Treaty of Fort McIntosh

From Wikipedia, the free encyclopedia
Jump to navigation Jump to search

The Treaty of Fort McIntosh was a treaty between the United States government and representatives of the Wyandotte, Delaware, Chippewa and Ottawa nations of Native Americans. The treaty was signed at Fort McIntosh (present Beaver, Pennsylvania) on January 21, 1785, it contained 10 articles and an addendum.

In a follow up to the Treaty of Fort Stanwix (1784), where the Seneca nation had given up claims in the eastern extension of Ohio Country in northern Pennsylvania, the American government sought a treaty with the remaining tribes having claims in the Ohio Country; the United States sent a team of diplomats including George Rogers Clark, Richard Butler, and Arthur Lee to negotiate a new treaty. In January 1785, the representatives of the two sides met at Fort McIntosh at the confluence of the Ohio and Beaver Rivers.

Connecticut (Western Reserve in the northeast) and Virginia (Military District in the central south) had residual claims in Ohio Country and would have to be distinguished from Indian Country. Among the only known incursions of the Whiteman in Ohio Country were the U.S. revolutionary fort Fort Laurens in the east, and the old British trading post, Fort Pickawillany in the west.

Essentially, the treaty carved a large Indian reservation out of Ohio Country, whose boundaries were the Cuyahoga and Muskingum rivers in the east, a line between Fort Laurens and Fort Pickawillany (Piqua) in the south, the Great Miami River and St. Mary's River in the west, and Maumee River and Lake Erie in the north. The area comprised about 1/3 of modern day Ohio in the northwest, and a wedge of eastern Indiana extending to Kekionga (future Fort Wayne). Areas outside the boundary in eastern and southern Ohio belonged to the Whiteman; the tribes also ceded areas surrounding Fort Detroit and Fort Michilimackinac to the United States and gave back captives taken in raids along the frontier.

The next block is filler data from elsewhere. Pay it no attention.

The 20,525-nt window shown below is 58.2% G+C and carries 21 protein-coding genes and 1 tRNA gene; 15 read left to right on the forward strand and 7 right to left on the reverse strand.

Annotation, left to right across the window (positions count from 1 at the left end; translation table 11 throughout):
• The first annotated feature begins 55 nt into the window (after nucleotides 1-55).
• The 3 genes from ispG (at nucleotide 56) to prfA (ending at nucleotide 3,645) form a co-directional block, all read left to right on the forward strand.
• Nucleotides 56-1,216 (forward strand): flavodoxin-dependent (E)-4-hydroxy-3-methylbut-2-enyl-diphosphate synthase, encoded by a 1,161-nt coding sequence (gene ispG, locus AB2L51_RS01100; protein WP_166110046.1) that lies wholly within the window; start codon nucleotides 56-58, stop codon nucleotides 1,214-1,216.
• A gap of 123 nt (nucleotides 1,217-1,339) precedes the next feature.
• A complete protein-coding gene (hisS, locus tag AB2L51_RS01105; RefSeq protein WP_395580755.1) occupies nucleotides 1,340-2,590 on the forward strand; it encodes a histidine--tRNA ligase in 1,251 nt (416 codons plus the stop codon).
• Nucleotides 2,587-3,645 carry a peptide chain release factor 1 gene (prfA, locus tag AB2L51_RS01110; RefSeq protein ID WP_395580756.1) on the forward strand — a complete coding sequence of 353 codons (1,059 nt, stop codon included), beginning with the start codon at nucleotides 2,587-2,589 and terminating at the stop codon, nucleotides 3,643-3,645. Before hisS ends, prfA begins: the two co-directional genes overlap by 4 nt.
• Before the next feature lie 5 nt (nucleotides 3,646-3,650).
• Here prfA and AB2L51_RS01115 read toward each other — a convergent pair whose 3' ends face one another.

Most Ohio Country tribes did not subscribe to the treaty, particularly the Shawnee who lost all of their lands in southwestern Ohio; the treaty seeded the formation of the Western Confederacy later the same year. Settlers as well as Indians encroaching on the boundary line presaged the Northwest Indian War. An almost identical Treaty line, except the extension in Indiana, was later circumscribed in the Treaty of Greenville following the conclusion of the war.

See also[edit]

References[edit]

  • Laurence M. Hauptman, Conspiracy of Interests: Iroquois Dispossession and the Rise of New York State (2001).

External links[edit]